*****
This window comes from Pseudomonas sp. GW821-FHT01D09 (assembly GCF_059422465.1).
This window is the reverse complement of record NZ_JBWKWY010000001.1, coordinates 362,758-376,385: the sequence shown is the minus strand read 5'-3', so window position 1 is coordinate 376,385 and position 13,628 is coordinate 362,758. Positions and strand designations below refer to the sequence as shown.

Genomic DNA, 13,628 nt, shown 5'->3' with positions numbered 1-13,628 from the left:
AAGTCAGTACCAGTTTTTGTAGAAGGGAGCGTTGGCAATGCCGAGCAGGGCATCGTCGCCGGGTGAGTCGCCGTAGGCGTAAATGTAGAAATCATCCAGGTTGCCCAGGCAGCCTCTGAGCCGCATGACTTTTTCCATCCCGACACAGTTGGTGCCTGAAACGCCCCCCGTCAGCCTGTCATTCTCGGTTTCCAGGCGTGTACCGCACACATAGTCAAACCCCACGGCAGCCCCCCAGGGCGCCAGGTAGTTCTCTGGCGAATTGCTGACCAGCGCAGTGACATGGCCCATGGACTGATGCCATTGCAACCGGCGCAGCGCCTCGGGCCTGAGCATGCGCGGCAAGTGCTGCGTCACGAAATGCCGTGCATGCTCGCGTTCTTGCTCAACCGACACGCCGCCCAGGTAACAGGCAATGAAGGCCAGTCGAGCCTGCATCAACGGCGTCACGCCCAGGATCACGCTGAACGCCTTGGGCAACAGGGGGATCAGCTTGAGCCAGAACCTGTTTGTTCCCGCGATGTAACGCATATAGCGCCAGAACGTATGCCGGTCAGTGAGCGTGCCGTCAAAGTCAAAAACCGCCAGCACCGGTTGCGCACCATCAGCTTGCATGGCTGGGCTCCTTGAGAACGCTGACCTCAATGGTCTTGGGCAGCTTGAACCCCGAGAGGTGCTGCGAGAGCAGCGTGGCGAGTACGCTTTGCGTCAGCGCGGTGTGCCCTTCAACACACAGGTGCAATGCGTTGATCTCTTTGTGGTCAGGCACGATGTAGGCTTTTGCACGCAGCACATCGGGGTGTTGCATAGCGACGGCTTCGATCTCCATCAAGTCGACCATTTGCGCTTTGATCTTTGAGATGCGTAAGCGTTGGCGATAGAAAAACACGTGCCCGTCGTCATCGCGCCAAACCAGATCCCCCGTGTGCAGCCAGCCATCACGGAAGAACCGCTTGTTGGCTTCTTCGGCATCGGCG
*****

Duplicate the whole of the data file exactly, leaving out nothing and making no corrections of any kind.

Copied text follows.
This window comes from Pseudomonas sp. GW821-FHT01D09 (assembly GCF_059422465.1).
This window is the reverse complement of record NZ_JBWKWY010000001.1, coordinates 362,758-376,385: the sequence shown is the minus strand read 5'-3', so window position 1 is coordinate 376,385 and position 13,628 is coordinate 362,758. Positions and strand designations below refer to the sequence as shown.

Genomic DNA, 13,628 nt, shown 5'->3' with positions numbered 1-13,628 from the left:
AAGTCAGTACCAGTTTTTGTAGAAGGGAGCGTTGGCAATGCCGAGCAGGGCATCGTCGCCGGGTGAGTCGCCGTAGGCGTAAATGTAGAAATCATCCAGGTTGCCCAGGCAGCCTCTGAGCCGCATGACTTTTTCCATCCCGACACAGTTGGTGCCTGAAACGCCCCCCGTCAGCCTGTCATTCTCGGTTTCCAGGCGTGTACCGCACACATAGTCAAACCCCACGGCAGCCCCCCAGGGCGCCAGGTAGTTCTCTGGCGAATTGCTGACCAGCGCAGTGACATGGCCCATGGACTGATGCCATTGCAACCGGCGCAGCGCCTCGGGCCTGAGCATGCGCGGCAAGTGCTGCGTCACGAAATGCCGTGCATGCTCGCGTTCTTGCTCAACCGACACGCCGCCCAGGTAACAGGCAATGAAGGCCAGTCGAGCCTGCATCAACGGCGTCACGCCCAGGATCACGCTGAACGCCTTGGGCAACAGGGGGATCAGCTTGAGCCAGAACCTGTTTGTTCCCGCGATGTAACGCATATAGCGCCAGAACGTATGCCGGTCAGTGAGCGTGCCGTCAAAGTCAAAAACCGCCAGCACCGGTTGCGCACCATCAGCTTGCATGGCTGGGCTCCTTGAGAACGCTGACCTCAATGGTCTTGGGCAGCTTGAACCCCGAGAGGTGCTGCGAGAGCAGCGTGGCGAGTACGCTTTGCGTCAGCGCGGTGTGCCCTTCAACACACAGGTGCAATGCGTTGATCTCTTTGTGGTCAGGCACGATGTAGGCTTTTGCACGCAGCACATCGGGGTGTTGCATAGCGACGGCTTCGATCTCCATCAAGTCGACCATTTGCGCTTTGATCTTTGAGATGCGTAAGCGTTGGCGATAGAAAAACACGTGCCCGTCGTCATCGCGCCAAACCAGATCCCCCGTGTGCAGCCAGCCATCACGGAAGAACCGCTTGTTGGCTTCTTCGGCATCGGCG